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CBE Life Sci Educ. 2014 Spring;13(1):83-9. doi: 10.1187/cbe.13-08-0146.

Online plagiarism training falls short in biology classrooms.

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1
Department of Biology, Utah Valley University, Orem, UT 84058 Department of Ecology, Utah State University, Logan, UT 84322.

Abstract

Online plagiarism tutorials are increasingly popular in higher education, as faculty and staff try to curb the plagiarism epidemic. Yet no research has validated the efficacy of such tools in minimizing plagiarism in the sciences. Our study compared three plagiarism-avoidance training regimens (i.e., no training, online tutorial, or homework assignment) and their impacts on students' ability to accurately discriminate plagiarism from text that is properly quoted, paraphrased, and attributed. Using pre- and postsurveys of 173 undergraduate students in three general ecology courses, we found that students given the homework assignment had far greater success in identifying plagiarism or the lack thereof compared with students given no training. In general, students trained with the homework assignment more successfully identified plagiarism than did students trained with the online tutorial. We also found that the summative assessment associated with the plagiarism-avoidance training formats (i.e., homework grade and online tutorial assessment score) did not correlate with student improvement on surveys through time.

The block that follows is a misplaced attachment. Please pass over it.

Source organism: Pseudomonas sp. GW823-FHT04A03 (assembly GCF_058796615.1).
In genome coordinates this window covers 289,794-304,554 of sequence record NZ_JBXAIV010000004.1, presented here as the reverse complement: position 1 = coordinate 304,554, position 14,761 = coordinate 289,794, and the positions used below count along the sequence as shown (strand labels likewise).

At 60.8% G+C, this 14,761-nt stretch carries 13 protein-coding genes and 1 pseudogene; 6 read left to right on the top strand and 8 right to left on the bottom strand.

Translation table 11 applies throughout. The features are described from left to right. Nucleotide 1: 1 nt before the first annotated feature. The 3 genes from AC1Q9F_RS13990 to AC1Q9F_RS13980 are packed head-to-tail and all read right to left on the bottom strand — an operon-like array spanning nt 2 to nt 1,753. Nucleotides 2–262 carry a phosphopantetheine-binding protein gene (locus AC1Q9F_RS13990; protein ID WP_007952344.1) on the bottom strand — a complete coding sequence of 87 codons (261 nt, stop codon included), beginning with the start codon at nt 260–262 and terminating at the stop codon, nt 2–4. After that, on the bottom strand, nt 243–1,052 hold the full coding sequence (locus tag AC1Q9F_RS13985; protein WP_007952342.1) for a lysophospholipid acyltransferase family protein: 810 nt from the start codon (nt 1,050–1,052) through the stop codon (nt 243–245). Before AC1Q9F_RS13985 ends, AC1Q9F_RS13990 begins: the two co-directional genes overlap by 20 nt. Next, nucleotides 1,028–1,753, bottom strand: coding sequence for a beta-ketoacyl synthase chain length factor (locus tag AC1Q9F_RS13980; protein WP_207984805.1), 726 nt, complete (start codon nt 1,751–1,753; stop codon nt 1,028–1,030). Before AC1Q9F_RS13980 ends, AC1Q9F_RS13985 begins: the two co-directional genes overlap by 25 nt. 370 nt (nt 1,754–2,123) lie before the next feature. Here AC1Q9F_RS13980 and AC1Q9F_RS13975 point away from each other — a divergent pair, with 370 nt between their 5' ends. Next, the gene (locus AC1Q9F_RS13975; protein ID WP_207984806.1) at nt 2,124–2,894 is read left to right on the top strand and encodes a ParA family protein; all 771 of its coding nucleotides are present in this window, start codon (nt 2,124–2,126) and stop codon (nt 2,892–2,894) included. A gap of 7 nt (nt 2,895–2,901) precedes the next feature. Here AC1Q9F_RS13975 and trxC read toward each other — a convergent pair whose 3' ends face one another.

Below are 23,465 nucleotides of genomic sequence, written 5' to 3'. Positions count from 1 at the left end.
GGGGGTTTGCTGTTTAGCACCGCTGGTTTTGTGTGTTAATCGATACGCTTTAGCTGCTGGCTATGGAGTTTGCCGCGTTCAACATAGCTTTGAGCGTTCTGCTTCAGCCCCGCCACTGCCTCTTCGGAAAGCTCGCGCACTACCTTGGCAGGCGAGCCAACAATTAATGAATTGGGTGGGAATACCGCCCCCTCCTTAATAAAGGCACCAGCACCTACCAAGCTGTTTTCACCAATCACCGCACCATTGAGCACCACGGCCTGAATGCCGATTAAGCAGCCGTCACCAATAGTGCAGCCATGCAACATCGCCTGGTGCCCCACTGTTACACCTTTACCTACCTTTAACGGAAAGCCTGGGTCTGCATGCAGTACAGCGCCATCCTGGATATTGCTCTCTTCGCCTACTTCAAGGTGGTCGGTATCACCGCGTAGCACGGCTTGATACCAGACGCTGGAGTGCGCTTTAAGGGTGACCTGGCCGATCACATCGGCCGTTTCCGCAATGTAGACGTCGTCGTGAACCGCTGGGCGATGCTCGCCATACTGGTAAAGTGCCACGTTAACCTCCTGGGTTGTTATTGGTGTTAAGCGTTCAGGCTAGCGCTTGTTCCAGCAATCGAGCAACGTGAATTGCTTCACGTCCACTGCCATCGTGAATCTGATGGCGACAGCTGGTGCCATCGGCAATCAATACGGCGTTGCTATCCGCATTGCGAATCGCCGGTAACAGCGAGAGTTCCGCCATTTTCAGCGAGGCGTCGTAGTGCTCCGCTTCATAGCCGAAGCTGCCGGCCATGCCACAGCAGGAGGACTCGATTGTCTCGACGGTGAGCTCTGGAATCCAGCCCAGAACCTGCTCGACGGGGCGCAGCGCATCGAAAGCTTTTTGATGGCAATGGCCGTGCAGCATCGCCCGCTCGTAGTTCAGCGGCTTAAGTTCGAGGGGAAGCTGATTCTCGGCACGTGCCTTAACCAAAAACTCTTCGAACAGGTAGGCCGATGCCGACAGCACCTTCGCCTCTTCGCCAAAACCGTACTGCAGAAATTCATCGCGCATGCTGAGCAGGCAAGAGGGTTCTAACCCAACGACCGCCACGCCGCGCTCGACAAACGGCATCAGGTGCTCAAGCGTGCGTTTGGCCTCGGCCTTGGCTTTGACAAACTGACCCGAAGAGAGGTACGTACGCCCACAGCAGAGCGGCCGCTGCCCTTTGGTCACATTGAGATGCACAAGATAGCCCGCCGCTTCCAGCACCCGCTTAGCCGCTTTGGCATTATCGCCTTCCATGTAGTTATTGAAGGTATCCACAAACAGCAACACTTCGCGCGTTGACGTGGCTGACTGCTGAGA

PMID:
24591507
PMCID:
PMC3940467
DOI:
10.1187/cbe.13-08-0146
[Indexed for MEDLINE]
Free PMC Article
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